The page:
- Feb 8, 2007
- Land of Swine and Maple Syrup
It is sad that these Vets have to go to these extremes to get the compensation they deserve. I hope they receive what they need and deserve.
Atomic-testing veterans launch lawsuit against Ottawa
Last Updated: Tuesday, February 19, 2008 | 5:48 PM ET
Canadian soldiers who took part in nuclear weapons testing on foreign soil during the Cold War have launched a class-action lawsuit against the federal government, their lawyer said Tuesday.
The veterans want compensation for illnesses they say they suffered as a result of radiation exposure during tests at secret locations in the U.S., Australia and Pacific Ocean between 1946 and 1963.
"They just used them as guinea pigs to determine about how much radiation troops could be expected to receive … when nuclear weapons are used," lawyer Tony Merchant, who is representing the Canadian Atomic Veterans Association, told CBC News.
The suit, filed in the Federal Court in Ottawa, alleges the government knew about the health risks, but never told soldiers.
Merchant says the only warning the soldiers received was about strong winds when the bombs detonated.
"It's just atrocious to think that at any time, not even in war time, we would have been so cavalier about safety," he said.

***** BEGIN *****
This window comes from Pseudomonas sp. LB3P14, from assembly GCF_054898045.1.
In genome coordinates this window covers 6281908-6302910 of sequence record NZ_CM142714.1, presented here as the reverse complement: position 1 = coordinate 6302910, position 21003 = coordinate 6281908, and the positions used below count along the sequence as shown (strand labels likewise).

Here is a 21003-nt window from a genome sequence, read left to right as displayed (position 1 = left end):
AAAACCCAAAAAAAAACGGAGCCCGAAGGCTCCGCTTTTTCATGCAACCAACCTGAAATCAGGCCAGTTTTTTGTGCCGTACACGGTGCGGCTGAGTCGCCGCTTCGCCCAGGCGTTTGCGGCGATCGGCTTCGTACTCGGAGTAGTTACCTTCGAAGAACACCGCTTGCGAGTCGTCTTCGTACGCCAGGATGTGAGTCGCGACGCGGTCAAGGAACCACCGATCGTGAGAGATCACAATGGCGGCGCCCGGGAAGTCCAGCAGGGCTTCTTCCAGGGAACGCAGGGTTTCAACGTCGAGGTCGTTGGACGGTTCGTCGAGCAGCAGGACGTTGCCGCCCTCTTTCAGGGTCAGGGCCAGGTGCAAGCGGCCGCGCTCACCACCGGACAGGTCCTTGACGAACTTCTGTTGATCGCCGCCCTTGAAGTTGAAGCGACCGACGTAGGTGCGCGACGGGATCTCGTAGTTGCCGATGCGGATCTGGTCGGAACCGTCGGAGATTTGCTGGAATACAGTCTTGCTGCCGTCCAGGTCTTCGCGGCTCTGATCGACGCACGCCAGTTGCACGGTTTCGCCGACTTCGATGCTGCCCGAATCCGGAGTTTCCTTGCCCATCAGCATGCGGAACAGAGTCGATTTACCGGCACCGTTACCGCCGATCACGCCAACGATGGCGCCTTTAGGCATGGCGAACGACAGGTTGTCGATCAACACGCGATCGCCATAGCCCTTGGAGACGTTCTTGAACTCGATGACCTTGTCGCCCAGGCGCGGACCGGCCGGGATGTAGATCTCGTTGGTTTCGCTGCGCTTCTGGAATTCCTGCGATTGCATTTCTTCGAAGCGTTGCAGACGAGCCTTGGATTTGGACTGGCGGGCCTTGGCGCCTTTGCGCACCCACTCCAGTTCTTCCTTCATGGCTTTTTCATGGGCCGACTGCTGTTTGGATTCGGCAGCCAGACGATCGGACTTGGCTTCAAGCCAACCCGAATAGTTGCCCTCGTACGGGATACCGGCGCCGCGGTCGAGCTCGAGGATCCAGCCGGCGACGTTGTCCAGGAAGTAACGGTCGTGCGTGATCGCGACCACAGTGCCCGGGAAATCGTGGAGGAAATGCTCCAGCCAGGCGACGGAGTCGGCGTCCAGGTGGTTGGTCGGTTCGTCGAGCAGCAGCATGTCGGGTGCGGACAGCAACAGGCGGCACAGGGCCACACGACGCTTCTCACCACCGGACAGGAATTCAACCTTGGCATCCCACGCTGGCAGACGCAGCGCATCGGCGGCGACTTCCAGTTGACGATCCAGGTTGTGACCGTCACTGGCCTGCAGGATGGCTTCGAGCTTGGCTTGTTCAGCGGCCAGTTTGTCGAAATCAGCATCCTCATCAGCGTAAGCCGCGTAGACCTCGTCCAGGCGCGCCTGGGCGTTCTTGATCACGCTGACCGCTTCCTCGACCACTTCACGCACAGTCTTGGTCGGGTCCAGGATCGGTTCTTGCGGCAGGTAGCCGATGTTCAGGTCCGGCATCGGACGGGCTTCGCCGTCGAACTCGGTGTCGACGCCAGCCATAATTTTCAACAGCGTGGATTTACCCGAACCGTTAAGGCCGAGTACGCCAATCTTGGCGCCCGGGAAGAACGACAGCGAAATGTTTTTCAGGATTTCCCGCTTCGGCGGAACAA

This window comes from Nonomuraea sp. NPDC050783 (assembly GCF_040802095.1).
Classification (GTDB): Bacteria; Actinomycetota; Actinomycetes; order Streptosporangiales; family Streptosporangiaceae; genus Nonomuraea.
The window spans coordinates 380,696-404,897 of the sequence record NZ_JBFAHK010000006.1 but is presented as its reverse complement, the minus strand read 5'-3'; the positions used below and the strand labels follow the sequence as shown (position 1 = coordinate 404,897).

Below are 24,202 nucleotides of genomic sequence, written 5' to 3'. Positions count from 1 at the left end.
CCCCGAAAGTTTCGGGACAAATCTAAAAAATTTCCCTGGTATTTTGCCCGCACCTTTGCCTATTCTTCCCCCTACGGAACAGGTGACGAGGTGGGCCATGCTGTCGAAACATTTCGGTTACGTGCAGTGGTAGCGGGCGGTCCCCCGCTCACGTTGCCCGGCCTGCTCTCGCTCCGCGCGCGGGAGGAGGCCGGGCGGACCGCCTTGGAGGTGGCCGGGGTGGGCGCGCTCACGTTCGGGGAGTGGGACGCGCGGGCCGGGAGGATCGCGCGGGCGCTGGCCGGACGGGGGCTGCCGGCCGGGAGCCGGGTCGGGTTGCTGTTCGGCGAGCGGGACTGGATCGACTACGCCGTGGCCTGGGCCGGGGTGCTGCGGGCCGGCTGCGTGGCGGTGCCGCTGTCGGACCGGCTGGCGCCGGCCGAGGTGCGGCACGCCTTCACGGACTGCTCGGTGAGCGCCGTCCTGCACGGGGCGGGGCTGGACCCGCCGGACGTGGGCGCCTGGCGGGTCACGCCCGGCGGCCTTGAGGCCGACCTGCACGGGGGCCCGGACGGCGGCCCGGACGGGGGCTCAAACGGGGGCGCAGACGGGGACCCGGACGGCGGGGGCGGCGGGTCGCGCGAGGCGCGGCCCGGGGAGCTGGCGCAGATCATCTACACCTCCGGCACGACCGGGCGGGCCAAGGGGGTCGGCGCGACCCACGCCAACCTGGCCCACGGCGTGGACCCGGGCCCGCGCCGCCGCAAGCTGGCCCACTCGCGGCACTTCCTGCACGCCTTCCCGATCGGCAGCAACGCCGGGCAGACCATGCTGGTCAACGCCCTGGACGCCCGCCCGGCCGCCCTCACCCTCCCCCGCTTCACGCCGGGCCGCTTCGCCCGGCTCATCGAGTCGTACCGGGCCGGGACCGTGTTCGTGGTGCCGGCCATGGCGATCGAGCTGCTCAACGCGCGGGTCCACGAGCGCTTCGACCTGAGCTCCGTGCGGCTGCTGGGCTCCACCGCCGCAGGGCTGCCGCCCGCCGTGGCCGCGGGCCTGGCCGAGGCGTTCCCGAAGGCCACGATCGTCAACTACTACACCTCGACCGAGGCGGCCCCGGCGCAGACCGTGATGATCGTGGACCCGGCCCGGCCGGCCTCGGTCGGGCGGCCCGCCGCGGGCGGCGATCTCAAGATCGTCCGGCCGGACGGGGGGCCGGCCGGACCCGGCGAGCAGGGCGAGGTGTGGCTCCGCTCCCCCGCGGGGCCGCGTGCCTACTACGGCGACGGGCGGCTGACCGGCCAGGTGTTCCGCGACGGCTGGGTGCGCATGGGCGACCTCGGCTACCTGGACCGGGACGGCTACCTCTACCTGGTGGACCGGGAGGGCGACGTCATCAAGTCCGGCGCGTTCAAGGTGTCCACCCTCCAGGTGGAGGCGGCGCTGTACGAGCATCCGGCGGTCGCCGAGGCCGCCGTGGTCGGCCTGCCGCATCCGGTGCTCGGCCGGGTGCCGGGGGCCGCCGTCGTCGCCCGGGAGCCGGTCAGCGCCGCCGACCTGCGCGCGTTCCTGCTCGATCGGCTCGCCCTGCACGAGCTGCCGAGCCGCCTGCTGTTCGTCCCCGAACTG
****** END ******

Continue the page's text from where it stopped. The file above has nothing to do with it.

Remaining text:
In 1988, the U.S. government awarded a lump-sum payment of $75,000 to their own soldiers, who came down with one or more ailments on a list, mostly cancers. Some 62,000 veterans and widows were eligible for the money.
Merchant says the Canadian veterans deserve at least as much compensation as U.S. troops received, which, with inflation, comes out to $150,000.
Payment considered: reports
Last November, Defence Minister Peter MacKay said the government intended to compensate the veterans "soon" but gave no timeline. Earlier reports said the amount on offer would be a one-time payment of $24,000, which veterans decried as insufficient.
In a statement to CBC News on Tuesday, the defence minister's office would only say the government is working on a "fair and speedy" resolution.
The government is committed to the care and well-being of Canadian veterans, the statement said.
"We recognize that this is a serious issue that needs to be dealt with the utmost care and patience to ensure that it is handled properly. Our goal is to find an acceptable resolution that honours those who have given so much for this country."
A report commissioned by MacKay's predecessor, Gordon O'Connor, and publicized by the Ottawa Citizen last year, stated that 689 Canadian military personnel were exposed to radiation while taking part in the U.S. and British weapons tests.
The report, written by nuclear expert John Clearwater, did not look at how many veterans became ill after the tests, but questioned the level of protection given to the men, with some living on the testing grounds for months at a time.
The federal government has 30 days to file its statement of defence.